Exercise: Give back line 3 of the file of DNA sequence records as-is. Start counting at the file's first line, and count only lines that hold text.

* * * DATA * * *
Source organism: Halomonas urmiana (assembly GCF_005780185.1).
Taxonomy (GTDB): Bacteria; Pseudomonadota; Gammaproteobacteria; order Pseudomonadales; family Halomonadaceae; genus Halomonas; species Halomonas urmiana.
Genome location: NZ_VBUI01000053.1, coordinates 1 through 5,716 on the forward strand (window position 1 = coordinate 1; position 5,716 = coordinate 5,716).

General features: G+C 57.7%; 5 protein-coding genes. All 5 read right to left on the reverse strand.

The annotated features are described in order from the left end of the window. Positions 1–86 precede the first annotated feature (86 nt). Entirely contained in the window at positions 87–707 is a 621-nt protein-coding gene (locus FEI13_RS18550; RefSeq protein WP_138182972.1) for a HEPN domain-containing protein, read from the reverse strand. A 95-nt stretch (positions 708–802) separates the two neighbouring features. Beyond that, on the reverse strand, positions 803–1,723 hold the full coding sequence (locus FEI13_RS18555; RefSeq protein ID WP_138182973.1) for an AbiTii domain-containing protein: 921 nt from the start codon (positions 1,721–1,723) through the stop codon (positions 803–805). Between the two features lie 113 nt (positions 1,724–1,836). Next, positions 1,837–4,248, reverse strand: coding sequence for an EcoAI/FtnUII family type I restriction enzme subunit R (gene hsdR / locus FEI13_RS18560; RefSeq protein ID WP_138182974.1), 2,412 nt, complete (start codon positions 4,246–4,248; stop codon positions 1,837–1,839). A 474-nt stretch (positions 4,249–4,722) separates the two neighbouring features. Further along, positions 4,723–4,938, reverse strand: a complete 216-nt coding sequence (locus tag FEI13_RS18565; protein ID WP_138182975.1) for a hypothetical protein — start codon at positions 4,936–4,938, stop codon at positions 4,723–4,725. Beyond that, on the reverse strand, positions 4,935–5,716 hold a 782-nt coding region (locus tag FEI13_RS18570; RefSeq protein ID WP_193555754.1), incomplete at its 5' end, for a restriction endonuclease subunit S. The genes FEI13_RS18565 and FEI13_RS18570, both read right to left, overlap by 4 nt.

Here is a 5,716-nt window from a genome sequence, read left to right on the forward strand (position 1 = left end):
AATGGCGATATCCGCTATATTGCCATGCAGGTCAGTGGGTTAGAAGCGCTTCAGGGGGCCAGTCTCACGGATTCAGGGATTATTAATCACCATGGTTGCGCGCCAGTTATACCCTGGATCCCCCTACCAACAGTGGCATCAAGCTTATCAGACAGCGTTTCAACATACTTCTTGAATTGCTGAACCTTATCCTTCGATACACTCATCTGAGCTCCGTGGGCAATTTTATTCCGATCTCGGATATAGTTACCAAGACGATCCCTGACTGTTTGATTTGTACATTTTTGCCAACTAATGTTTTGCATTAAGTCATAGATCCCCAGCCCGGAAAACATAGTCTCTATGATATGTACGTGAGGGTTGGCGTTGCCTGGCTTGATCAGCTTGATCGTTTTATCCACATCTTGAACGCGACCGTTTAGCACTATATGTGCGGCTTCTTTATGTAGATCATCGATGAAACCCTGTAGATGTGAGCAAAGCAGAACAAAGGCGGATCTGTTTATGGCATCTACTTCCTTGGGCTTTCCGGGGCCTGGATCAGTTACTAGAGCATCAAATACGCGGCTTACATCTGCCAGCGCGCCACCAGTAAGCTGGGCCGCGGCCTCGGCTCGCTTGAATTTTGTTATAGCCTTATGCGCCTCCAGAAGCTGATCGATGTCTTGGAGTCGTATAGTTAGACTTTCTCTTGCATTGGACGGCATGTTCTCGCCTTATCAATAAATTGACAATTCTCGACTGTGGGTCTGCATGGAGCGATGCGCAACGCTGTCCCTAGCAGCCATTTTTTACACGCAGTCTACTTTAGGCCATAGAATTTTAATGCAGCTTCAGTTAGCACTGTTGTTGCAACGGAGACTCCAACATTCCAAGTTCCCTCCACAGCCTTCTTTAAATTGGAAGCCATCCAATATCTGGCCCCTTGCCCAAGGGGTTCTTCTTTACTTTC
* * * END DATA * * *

Genome location: NZ_VBUI01000053.1, coordinates 1 through 5,716 on the forward strand (window position 1 = coordinate 1; position 5,716 = coordinate 5,716).